Additives, and in particular sulphites, are another interesting feature in the home brew process. As everyone knows, sulphites are added to wines primarily to preserve the wine as it ages. In theory the faster you drink your wine the less sulphite needs to be added in the wine making process. The Quebec Liquor Board imports their own low end wine in bulk and they bottle it themselves, in the process they add sulphites normally in the range of 200 – 300 parts per million. Many people are quite sensitive to sulphites and often complain that wines heavy in sulphites give them severe headaches (some get migraine headaches). Microvin typically limits sulphites to 50 parts per million, and for sulphite sensitive people this can be reduced to 25 parts per million. This ranges anywhere from 75% to 90% less sulphites, so for sulphite sensitive people the ability to control the amount of this additive is a huge plus. The only thing you lose with less sulphites in the wine is storage and aging time, so you need to drink your 30 bottle batch within one year, which is good for Pascal’s business. This should also be good for you because this is an everyday type of wine, not a specialty product that you want or need to store for 5-10 years.
And I have saved the best for last, about a year ago Pascal and his team began experimenting with and offering his clients the ability to add customizing features into the wine production process. So for your California Cabernet Sauvignon it is now possible to add a merlot “kicker”, for your Italian Pinot Grigio you can now add a splash of Chardonnay, and so on. You can reduce sulphites. You can also add colour by adding extra berries, or add peppercorns to boost that peppery taste, or more oak to boost the oak and tannin level. Pascal can also easily accommodate further blending by mixing two different kits together to produce a blend of both kits. So instead of just adding the Merlot “kicker” to your California Cabernet Sauvignon, with the resulting 7% – 10% Merlot content, a blend of two kits together (one Cabernet Sauvignon and the other Merlot) would get you a 50/50 blend.
So far as we know, Pascal and his team are the only ones in the RJS chain in Canada who do any customization, and when you taste the difference these customized products make you will never be satisfied with just a regular wine kit again. Not only will his team manage and supervise the production process for you, but they will advise you what you can and cannot do in the way of customization because they have already done the experimentation for you. Their customized features, using their production facilities, benefitting from their experience, and having them manage the process for you are all huge benefits to you and go a long way towards ensuring you will have a very positive wine making experience.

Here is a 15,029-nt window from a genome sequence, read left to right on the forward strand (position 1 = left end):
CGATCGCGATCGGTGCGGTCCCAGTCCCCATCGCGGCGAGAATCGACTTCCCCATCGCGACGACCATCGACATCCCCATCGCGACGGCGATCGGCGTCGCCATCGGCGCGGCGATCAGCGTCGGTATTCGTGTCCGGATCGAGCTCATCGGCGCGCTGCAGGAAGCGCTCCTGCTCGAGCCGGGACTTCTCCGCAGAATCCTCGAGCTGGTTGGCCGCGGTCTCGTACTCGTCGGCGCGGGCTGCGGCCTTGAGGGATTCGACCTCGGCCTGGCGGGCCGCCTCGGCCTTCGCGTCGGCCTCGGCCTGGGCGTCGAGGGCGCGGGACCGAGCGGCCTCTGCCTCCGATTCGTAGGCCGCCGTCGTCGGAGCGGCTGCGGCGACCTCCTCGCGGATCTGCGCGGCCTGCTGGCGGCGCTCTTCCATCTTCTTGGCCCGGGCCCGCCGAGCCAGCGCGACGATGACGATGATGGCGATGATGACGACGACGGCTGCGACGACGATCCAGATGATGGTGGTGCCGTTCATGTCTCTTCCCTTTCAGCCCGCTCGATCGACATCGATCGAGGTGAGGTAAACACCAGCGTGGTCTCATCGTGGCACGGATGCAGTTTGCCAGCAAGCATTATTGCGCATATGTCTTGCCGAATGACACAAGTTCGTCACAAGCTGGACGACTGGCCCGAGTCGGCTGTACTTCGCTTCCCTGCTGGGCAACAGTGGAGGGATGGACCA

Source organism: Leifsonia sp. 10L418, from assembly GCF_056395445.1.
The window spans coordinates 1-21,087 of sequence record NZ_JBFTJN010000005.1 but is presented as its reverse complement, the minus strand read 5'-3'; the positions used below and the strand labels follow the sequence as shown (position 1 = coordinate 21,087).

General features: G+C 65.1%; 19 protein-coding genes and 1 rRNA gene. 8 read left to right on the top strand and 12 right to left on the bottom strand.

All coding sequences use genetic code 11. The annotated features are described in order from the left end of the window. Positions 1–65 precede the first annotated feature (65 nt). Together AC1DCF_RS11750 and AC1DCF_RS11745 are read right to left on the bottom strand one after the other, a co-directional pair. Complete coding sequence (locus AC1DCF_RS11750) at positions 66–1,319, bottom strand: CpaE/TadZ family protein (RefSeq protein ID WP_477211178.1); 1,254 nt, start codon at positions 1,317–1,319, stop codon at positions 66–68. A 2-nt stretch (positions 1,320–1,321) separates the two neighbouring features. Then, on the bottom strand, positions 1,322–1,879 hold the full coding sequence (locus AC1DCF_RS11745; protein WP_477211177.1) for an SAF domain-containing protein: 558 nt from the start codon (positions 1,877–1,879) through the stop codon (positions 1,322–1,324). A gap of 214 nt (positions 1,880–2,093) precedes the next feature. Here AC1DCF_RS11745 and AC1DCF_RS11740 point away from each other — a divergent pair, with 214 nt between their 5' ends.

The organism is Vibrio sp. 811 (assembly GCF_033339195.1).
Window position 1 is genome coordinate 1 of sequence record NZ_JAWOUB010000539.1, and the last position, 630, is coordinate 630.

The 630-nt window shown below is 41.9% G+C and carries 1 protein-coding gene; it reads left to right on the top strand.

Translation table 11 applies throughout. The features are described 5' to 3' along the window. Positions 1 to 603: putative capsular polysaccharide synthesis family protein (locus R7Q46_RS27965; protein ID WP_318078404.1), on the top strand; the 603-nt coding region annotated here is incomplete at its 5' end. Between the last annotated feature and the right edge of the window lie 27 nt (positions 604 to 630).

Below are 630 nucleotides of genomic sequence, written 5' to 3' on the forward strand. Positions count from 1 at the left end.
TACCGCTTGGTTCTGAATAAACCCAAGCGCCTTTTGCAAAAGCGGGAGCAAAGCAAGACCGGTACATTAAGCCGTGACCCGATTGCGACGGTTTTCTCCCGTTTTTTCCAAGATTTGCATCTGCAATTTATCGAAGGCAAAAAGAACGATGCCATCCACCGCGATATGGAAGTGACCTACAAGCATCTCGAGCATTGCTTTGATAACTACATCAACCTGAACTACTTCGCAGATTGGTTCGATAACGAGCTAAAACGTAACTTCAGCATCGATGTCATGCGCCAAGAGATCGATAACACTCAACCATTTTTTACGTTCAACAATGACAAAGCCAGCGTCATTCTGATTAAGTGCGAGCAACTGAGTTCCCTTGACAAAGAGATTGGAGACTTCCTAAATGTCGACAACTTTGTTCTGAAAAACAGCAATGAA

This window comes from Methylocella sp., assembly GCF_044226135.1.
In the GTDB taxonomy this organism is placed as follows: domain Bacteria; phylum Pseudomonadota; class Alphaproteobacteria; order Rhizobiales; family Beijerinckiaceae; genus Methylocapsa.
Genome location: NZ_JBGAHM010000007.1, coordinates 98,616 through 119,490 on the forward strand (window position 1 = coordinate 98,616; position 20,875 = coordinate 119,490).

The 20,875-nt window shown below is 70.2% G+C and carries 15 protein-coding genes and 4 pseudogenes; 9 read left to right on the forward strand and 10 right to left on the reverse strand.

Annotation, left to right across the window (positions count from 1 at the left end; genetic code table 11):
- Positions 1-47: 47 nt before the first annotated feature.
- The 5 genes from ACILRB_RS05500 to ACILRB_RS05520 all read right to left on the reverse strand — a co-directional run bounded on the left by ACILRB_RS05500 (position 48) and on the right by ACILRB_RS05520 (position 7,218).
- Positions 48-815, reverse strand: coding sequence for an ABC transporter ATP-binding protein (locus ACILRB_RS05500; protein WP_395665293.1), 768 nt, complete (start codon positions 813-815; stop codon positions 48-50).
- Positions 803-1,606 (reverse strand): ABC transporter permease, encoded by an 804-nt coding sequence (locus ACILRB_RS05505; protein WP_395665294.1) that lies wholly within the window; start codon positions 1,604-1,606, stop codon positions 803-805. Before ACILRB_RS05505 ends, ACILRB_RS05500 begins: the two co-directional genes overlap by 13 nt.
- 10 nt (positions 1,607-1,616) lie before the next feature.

And in the finished product, I found that the straight forward Cabernet Sauvignon was okay, but dry, tart, short on the palate, not special in any way, acceptable but not really enjoyable (which I would rate 6 on 10). That same Cabernet Sauvignon kit with a Merlot “kicker” was now more aromatic on the nose, full and vibrant in fruit on the palate, richer with a more satin feel on the tongue, smooth, fruity, and robust (which I would rate 8.5 on 10). Wow, what a great improvement, and a product I am very satisfied with as an everyday drinker. The price is also hard to beat, coming in at about $5.00 per bottle.
So in summary, for your everyday wine consumption consider craft wine making. Find a shop that offers the wine making service on site (most RJS Academy stores do offer this service), be careful to verify the water source they use, and verify what experience (if any) they have with customized blending and additives. Unless you are at Microvin your craft wine making shop will probably not have any experience with customized features, so you should tell them to contact Pascal for more information. Pascal and Microvin would appear to be leading the industry, and the results speak for themselves. Once you have checked out your local craft wine making shop, if all looks good, go for it and try it out, you may be pleasantly surprised.
If you are fortunate enough to live in the greater Montreal area, you should check out Microvin. You can reach Pascal and his team at 514-695-4467, by email at email@example.com , their website address is www.microvin.com and they are located at 245-0 St. John’s Blvd. Pointe Claire, Quebec in the Pointe Claire Shopping Plaza. Tell them Reg sent you!